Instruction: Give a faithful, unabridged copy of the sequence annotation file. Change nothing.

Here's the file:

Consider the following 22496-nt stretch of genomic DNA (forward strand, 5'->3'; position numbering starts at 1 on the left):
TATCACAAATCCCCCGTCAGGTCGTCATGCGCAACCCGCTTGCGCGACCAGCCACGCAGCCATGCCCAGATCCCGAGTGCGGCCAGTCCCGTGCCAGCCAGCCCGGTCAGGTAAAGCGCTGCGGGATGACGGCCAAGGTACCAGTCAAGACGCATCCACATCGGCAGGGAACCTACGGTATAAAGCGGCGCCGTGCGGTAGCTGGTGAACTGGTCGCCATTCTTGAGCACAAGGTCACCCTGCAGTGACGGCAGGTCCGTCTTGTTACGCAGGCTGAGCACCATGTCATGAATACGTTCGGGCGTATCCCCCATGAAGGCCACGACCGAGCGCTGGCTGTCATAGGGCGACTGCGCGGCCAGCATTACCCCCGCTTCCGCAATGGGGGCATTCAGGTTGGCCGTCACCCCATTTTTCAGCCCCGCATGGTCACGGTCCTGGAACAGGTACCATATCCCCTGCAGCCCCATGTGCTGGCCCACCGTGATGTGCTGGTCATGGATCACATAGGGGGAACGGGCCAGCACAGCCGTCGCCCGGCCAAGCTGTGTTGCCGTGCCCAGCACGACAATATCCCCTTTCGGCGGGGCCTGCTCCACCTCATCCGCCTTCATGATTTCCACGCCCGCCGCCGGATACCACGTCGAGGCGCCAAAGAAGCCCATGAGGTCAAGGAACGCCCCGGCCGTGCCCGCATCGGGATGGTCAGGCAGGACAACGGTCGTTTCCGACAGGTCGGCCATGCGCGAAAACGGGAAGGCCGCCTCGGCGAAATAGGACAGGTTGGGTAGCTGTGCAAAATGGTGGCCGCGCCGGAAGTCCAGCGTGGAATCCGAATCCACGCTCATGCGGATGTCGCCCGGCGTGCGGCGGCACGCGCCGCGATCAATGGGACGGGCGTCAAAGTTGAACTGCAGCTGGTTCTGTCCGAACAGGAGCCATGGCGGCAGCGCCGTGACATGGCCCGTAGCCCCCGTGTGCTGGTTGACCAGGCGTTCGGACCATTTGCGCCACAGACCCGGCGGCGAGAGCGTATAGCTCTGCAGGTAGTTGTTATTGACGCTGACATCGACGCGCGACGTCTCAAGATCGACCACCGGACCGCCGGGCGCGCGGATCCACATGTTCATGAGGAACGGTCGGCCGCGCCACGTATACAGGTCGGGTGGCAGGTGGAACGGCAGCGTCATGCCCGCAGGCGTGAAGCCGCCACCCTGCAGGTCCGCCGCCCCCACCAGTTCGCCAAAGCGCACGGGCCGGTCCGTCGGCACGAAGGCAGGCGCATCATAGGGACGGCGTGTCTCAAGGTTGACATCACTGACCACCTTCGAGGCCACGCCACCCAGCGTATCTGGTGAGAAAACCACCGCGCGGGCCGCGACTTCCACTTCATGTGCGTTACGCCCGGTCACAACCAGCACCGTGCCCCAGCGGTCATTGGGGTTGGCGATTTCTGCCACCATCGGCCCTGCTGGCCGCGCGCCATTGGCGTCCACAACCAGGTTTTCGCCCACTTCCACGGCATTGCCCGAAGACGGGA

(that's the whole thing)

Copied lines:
Consider the following 22496-nt stretch of genomic DNA (forward strand, 5'->3'; position numbering starts at 1 on the left):
TATCACAAATCCCCCGTCAGGTCGTCATGCGCAACCCGCTTGCGCGACCAGCCACGCAGCCATGCCCAGATCCCGAGTGCGGCCAGTCCCGTGCCAGCCAGCCCGGTCAGGTAAAGCGCTGCGGGATGACGGCCAAGGTACCAGTCAAGACGCATCCACATCGGCAGGGAACCTACGGTATAAAGCGGCGCCGTGCGGTAGCTGGTGAACTGGTCGCCATTCTTGAGCACAAGGTCACCCTGCAGTGACGGCAGGTCCGTCTTGTTACGCAGGCTGAGCACCATGTCATGAATACGTTCGGGCGTATCCCCCATGAAGGCCACGACCGAGCGCTGGCTGTCATAGGGCGACTGCGCGGCCAGCATTACCCCCGCTTCCGCAATGGGGGCATTCAGGTTGGCCGTCACCCCATTTTTCAGCCCCGCATGGTCACGGTCCTGGAACAGGTACCATATCCCCTGCAGCCCCATGTGCTGGCCCACCGTGATGTGCTGGTCATGGATCACATAGGGGGAACGGGCCAGCACAGCCGTCGCCCGGCCAAGCTGTGTTGCCGTGCCCAGCACGACAATATCCCCTTTCGGCGGGGCCTGCTCCACCTCATCCGCCTTCATGATTTCCACGCCCGCCGCCGGATACCACGTCGAGGCGCCAAAGAAGCCCATGAGGTCAAGGAACGCCCCGGCCGTGCCCGCATCGGGATGGTCAGGCAGGACAACGGTCGTTTCCGACAGGTCGGCCATGCGCGAAAACGGGAAGGCCGCCTCGGCGAAATAGGACAGGTTGGGTAGCTGTGCAAAATGGTGGCCGCGCCGGAAGTCCAGCGTGGAATCCGAATCCACGCTCATGCGGATGTCGCCCGGCGTGCGGCGGCACGCGCCGCGATCAATGGGACGGGCGTCAAAGTTGAACTGCAGCTGGTTCTGTCCGAACAGGAGCCATGGCGGCAGCGCCGTGACATGGCCCGTAGCCCCCGTGTGCTGGTTGACCAGGCGTTCGGACCATTTGCGCCACAGACCCGGCGGCGAGAGCGTATAGCTCTGCAGGTAGTTGTTATTGACGCTGACATCGACGCGCGACGTCTCAAGATCGACCACCGGACCGCCGGGCGCGCGGATCCACATGTTCATGAGGAACGGTCGGCCGCGCCACGTATACAGGTCGGGTGGCAGGTGGAACGGCAGCGTCATGCCCGCAGGCGTGAAGCCGCCACCCTGCAGGTCCGCCGCCCCCACCAGTTCGCCAAAGCGCACGGGCCGGTCCGTCGGCACGAAGGCAGGCGCATCATAGGGACGGCGTGTCTCAAGGTTGACATCACTGACCACCTTCGAGGCCACGCCACCCAGCGTATCTGGTGAGAAAACCACCGCGCGGGCCGCGACTTCCACTTCATGTGCGTTACGCCCGGTCACAACCAGCACCGTGCCCCAGCGGTCATTGGGGTTGGCGATTTCTGCCACCATCGGCCCTGCTGGCCGCGCGCCATTGGCGTCCACAACCAGGTTTTCGCCCACTTCCACGGCATTGCCCGAAGACGGGA